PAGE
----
If you’re new to the business world and are thinking of starting your own company, then look no further. Setting up a business is a relatively simple matter, but getting it to survive is the hard part. The following is some important tips that all business owners should follow to ensure they’re keeping up with the competition.
1. Getting started is easier than you think
It’s relatively cheap to set up your own business, with prices starting at less than £20 at The Formations Company to register your company name. You can also buy bigger packages with training, board minutes and much more to help you in your first start up.
Make sure you get in touch with HM Revenue and Customs too, where you can declare yourself as a business owner and make sure you’re paying the right taxes to the right people.
2. Don’t use recruitment agencies at first
They can be costly to use, especially if you’re hiring your first member of staff. Have a look around your local area to see if there are any networking groups or jobs boards that specialise in your industry. Don’t be afraid to ask around on Twitter, Linkedin, Facebook and face-to-face too. Hiring freelancers or contractors can also be a good money-saver if you don’t have a regular stream of work or the need for a permanent member of staff.
3. Set up some social media accounts
Use Facebook, Twitter, LinkedIn and Pinterest to set up social media accounts on behalf of your business. People are increasingly reverting to social media to contact companies about doing business or to ask a question about a service you may offer. Getting these accounts set up straight away shows how available you are.
4. Market yourself accordingly
As well as using social channels to market yourself, remember to get a good website in place, invest in advertisements online and offline and shout about your new venture. While you may have a business plan in place, a bit of good old fashioned marketing will only help to boost your customer base and get people talking about you.
5. Get an accountant
Unless you’re an accountant yourself, an accountant will not only sort out all of your finances, they will advise you on the best places where you should save money and when you should spend your money too. Make sure you work with an accountant who is a specialist in your area of business, and preferably one who is local too. It makes it so much easier when April rolls round and you have to have all your finances in place for the new tax year.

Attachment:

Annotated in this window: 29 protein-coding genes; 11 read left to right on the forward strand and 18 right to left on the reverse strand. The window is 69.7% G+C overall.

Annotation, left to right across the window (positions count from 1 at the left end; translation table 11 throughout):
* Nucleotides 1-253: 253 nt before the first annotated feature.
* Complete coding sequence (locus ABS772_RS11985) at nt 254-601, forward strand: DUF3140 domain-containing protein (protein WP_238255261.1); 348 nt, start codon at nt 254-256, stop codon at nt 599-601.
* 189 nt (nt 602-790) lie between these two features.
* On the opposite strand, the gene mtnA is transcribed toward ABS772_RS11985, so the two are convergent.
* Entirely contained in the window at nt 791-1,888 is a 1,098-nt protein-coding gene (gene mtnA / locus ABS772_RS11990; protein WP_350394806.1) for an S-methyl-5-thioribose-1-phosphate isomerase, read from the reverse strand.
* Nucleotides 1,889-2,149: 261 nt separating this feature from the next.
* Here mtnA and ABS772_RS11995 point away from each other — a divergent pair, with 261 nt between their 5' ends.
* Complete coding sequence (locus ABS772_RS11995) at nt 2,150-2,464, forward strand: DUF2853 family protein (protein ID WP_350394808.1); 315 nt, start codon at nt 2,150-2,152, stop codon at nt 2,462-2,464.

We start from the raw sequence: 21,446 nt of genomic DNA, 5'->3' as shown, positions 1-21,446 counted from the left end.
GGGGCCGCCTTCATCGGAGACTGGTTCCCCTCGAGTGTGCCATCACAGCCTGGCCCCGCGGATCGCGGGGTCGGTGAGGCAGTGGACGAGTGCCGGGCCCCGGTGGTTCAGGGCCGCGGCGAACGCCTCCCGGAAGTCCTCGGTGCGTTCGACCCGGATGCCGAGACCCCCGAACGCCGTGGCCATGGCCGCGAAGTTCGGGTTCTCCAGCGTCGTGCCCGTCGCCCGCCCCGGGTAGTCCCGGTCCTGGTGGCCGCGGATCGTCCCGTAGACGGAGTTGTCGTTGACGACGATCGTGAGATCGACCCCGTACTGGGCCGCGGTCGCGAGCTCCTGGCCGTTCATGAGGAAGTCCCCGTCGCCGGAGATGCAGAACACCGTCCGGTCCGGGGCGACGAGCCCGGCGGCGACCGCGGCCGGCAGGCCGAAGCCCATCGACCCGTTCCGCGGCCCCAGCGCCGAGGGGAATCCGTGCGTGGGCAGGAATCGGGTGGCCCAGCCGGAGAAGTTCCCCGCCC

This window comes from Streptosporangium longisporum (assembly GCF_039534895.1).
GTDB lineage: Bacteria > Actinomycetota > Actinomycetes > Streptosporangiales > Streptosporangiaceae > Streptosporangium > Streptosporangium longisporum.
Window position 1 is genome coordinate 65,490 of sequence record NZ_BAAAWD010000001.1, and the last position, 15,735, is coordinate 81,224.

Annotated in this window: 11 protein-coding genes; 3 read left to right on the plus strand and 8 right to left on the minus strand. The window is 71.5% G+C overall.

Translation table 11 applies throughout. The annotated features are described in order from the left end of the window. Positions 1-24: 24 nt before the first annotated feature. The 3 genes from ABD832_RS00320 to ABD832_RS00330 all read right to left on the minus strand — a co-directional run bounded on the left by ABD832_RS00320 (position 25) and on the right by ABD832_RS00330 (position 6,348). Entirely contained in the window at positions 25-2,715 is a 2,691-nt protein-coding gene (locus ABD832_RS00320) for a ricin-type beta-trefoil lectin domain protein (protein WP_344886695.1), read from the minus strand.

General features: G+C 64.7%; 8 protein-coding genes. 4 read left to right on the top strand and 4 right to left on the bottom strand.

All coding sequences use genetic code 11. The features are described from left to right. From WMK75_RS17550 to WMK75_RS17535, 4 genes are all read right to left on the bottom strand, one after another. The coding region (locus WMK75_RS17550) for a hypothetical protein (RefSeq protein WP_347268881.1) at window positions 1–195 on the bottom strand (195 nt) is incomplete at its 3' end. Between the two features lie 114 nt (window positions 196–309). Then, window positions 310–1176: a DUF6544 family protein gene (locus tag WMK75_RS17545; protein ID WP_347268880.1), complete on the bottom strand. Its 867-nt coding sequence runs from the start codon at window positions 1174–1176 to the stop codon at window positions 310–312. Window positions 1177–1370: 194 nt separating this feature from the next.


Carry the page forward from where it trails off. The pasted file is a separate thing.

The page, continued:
You should also shop around for the best business bank account, as some banks will offer you special deals such as insurance and other benefits if you’re a new enterprise. Business bank accounts usually come with their own financial advisor too, ensuring that someone is always keeping an eye on your business accounts.
6. Be insured and be licensed
If you’re running a business that requires a licence, particularly in the food and drink sector, make sure that you have these licences in place before going into business. In addition to this, depending on the type of business you’re running you may need to get a specific type of insurance, especially if you expect to welcome members of the public into your business establishment.
The key thing here is to know the areas of the law to do with business you are running and make sure you are adhering to it before opening your doors. The government’s website has a coherent list of all licences available, but it’s highly recommended that you go and visit a solicitor with your business plan before you start taking any action to ensure you’ve not overlooked anything.
7. Don’t quit the day job
Unless you’ve got a huge cache of money stored up, don’t quit your current job as it’s a steady source of income – one that your new business venture isn’t guaranteed to bring. It can take a while to get a new business off the ground, so don’t jump in at the deep end. Most importantly, when you cut the ties with your previous job, make sure you give yourself a salary in your new business.